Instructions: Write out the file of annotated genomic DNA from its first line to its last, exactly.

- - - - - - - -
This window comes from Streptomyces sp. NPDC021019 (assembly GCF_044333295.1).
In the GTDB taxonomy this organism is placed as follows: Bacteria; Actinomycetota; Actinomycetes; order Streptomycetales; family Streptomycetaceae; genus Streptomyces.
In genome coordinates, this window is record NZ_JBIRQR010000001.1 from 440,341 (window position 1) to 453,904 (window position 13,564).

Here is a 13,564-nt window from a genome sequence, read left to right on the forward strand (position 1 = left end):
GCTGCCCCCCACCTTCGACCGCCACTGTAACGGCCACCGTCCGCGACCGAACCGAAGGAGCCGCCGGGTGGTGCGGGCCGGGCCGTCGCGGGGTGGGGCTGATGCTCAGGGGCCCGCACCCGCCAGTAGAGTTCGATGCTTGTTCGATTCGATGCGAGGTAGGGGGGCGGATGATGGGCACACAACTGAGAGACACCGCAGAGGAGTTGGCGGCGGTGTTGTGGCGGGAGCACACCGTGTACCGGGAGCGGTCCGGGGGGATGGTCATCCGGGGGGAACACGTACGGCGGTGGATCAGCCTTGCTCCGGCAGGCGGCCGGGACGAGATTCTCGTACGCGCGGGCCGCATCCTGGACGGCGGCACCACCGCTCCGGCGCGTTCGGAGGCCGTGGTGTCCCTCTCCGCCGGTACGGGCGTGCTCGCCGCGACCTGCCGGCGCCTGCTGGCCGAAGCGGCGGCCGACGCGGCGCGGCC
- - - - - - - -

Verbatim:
This window comes from Streptomyces sp. NPDC021019 (assembly GCF_044333295.1).
In the GTDB taxonomy this organism is placed as follows: Bacteria; Actinomycetota; Actinomycetes; order Streptomycetales; family Streptomycetaceae; genus Streptomyces.
In genome coordinates, this window is record NZ_JBIRQR010000001.1 from 440,341 (window position 1) to 453,904 (window position 13,564).

Here is a 13,564-nt window from a genome sequence, read left to right on the forward strand (position 1 = left end):
GCTGCCCCCCACCTTCGACCGCCACTGTAACGGCCACCGTCCGCGACCGAACCGAAGGAGCCGCCGGGTGGTGCGGGCCGGGCCGTCGCGGGGTGGGGCTGATGCTCAGGGGCCCGCACCCGCCAGTAGAGTTCGATGCTTGTTCGATTCGATGCGAGGTAGGGGGGCGGATGATGGGCACACAACTGAGAGACACCGCAGAGGAGTTGGCGGCGGTGTTGTGGCGGGAGCACACCGTGTACCGGGAGCGGTCCGGGGGGATGGTCATCCGGGGGGAACACGTACGGCGGTGGATCAGCCTTGCTCCGGCAGGCGGCCGGGACGAGATTCTCGTACGCGCGGGCCGCATCCTGGACGGCGGCACCACCGCTCCGGCGCGTTCGGAGGCCGTGGTGTCCCTCTCCGCCGGTACGGGCGTGCTCGCCGCGACCTGCCGGCGCCTGCTGGCCGAAGCGGCGGCCGACGCGGCGCGGCC